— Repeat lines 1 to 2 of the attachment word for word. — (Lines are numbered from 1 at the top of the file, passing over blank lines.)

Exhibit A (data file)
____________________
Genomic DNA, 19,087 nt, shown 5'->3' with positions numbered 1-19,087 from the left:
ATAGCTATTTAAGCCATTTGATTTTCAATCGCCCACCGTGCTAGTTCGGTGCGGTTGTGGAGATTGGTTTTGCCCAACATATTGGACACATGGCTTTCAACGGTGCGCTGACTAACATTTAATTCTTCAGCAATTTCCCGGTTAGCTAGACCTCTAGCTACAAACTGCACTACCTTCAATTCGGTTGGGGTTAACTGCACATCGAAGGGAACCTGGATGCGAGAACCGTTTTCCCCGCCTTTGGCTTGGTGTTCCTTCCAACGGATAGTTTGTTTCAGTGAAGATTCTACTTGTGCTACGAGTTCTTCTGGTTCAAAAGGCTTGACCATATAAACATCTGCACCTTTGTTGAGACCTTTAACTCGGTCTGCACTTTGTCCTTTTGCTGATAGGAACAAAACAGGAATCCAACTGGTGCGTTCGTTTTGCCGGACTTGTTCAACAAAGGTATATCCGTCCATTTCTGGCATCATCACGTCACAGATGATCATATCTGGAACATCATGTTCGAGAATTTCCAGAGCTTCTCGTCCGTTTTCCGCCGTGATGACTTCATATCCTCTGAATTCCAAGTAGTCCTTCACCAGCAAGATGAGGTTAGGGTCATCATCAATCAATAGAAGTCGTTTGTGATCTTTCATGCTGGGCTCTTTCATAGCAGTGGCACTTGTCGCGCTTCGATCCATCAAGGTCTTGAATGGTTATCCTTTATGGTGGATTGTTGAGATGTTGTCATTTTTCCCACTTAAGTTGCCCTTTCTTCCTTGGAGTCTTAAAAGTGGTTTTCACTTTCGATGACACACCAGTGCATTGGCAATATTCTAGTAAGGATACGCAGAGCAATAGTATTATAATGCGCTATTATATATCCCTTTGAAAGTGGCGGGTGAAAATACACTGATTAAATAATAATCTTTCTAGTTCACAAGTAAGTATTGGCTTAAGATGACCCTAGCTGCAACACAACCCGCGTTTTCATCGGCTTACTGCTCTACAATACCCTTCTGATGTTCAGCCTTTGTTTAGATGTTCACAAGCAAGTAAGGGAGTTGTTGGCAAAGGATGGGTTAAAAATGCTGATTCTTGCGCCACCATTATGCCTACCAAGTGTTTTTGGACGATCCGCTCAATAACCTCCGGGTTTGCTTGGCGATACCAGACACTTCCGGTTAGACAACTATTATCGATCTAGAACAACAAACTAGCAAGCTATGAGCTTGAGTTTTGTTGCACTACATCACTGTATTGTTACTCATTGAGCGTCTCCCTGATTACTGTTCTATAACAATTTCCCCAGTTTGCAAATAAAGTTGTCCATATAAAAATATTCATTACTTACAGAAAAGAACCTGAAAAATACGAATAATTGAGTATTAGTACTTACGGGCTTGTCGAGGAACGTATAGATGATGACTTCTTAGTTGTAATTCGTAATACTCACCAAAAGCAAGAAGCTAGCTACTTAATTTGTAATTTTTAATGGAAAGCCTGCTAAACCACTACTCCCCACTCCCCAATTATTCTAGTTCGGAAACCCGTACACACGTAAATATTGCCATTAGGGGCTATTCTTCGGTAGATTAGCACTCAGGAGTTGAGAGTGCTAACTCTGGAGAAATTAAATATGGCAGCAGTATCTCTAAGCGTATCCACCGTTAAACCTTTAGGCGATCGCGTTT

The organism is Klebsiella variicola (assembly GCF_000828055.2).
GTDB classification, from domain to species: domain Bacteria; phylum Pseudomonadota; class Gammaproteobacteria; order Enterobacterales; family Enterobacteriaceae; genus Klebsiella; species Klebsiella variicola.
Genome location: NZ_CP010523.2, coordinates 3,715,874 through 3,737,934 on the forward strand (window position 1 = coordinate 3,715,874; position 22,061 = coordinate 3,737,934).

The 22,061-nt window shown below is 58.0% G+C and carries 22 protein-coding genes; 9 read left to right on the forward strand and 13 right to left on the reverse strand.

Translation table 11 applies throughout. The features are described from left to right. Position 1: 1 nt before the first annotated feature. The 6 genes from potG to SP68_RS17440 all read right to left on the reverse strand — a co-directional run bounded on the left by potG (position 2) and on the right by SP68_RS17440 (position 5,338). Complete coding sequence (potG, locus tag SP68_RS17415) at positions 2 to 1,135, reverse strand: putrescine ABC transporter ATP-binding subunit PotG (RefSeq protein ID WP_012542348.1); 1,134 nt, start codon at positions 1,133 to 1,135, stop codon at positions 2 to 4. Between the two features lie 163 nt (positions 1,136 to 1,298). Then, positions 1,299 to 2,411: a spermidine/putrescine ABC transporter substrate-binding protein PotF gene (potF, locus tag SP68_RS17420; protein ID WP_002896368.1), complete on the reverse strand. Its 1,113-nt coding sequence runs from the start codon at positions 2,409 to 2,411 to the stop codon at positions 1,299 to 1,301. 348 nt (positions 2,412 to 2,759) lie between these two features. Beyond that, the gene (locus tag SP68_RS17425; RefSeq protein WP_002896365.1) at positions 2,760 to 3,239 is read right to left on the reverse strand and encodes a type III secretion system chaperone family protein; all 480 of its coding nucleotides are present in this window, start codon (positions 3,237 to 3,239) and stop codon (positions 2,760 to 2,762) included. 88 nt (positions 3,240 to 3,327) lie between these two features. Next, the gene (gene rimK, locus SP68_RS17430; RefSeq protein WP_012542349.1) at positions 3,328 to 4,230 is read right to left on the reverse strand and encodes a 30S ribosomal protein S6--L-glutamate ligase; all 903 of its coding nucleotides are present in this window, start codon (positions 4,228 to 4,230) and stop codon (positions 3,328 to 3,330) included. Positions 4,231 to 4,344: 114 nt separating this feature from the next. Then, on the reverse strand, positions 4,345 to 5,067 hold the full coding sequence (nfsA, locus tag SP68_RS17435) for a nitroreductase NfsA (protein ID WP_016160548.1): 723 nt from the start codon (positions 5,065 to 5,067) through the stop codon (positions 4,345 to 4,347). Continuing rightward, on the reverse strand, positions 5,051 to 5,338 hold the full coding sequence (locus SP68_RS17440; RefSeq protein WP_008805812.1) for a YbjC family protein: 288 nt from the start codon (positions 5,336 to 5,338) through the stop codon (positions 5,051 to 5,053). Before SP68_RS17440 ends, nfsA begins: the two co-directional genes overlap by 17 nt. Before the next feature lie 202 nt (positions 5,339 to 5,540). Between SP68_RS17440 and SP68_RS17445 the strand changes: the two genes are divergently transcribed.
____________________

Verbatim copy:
Genomic DNA, 19,087 nt, shown 5'->3' with positions numbered 1-19,087 from the left:
ATAGCTATTTAAGCCATTTGATTTTCAATCGCCCACCGTGCTAGTTCGGTGCGGTTGTGGAGATTGGTTTTGCCCAACATATTGGACACATGGCTTTCAACGGTGCGCTGACTAACATTTAATTCTTCAGCAATTTCCCGGTTAGCTAGACCTCTAGCTACAAACTGCACTACCTTCAATTCGGTTGGGGTTAACTGCACATCGAAGGGAACCTGGATGCGAGAACCGTTTTCCCCGCCTTTGGCTTGGTGTTCCTTCCAACGGATAGTTTGTTTCAGTGAAGATTCTACTTGTGCTACGAGTTCTTCTGGTTCAAAAGGCTTGACCATATAAACATCTGCACCTTTGTTGAGACCTTTAACTCGGTCTGCACTTTGTCCTTTTGCTGATAGGAACAAAACAGGAATCCAACTGGTGCGTTCGTTTTGCCGGACTTGTTCAACAAAGGTATATCCGTCCATTTCTGGCATCATCACGTCACAGATGATCATATCTGGAACATCATGTTCGAGAATTTCCAGAGCTTCTCGTCCGTTTTCCGCCGTGATGACTTCATATCCTCTGAATTCCAAGTAGTCCTTCACCAGCAAGATGAGGTTAGGGTCATCATCAATCAATAGAAGTCGTTTGTGATCTTTCATGCTGGGCTCTTTCATAGCAGTGGCACTTGTCGCGCTTCGATCCATCAAGGTCTTGAATGGTTATCCTTTATGGTGGATTGTTGAGATGTTGTCATTTTTCCCACTTAAGTTGCCCTTTCTTCCTTGGAGTCTTAAAAGTGGTTTTCACTTTCGATGACACACCAGTGCATTGGCAATATTCTAGTAAGGATACGCAGAGCAATAGTATTATAATGCGCTATTATATATCCCTTTGAAAGTGGCGGGTGAAAATACACTGATTAAATAATAATCTTTCTAGTTCACAAGTAAGTATTGGCTTAAGATGACCCTAGCTGCAACACAACCCGCGTTTTCATCGGCTTACTGCTCTACAATACCCTTCTGATGTTCAGCCTTTGTTTAGATGTTCACAAGCAAGTAAGGGAGTTGTTGGCAAAGGATGGGTTAAAAATGCTGATTCTTGCGCCACCATTATGCCTACCAAGTGTTTTTGGACGATCCGCTCAATAACCTCCGGGTTTGCTTGGCGATACCAGACACTTCCGGTTAGACAACTATTATCGATCTAGAACAACAAACTAGCAAGCTATGAGCTTGAGTTTTGTTGCACTACATCACTGTATTGTTACTCATTGAGCGTCTCCCTGATTACTGTTCTATAACAATTTCCCCAGTTTGCAAATAAAGTTGTCCATATAAAAATATTCATTACTTACAGAAAAGAACCTGAAAAATACGAATAATTGAGTATTAGTACTTACGGGCTTGTCGAGGAACGTATAGATGATGACTTCTTAGTTGTAATTCGTAATACTCACCAAAAGCAAGAAGCTAGCTACTTAATTTGTAATTTTTAATGGAAAGCCTGCTAAACCACTACTCCCCACTCCCCAATTATTCTAGTTCGGAAACCCGTACACACGTAAATATTGCCATTAGGGGCTATTCTTCGGTAGATTAGCACTCAGGAGTTGAGAGTGCTAACTCTGGAGAAATTAAATATGGCAGCAGTATCTCTAAGCGTATCCACCGTTAAACCTTTAGGCGATCGCGTTT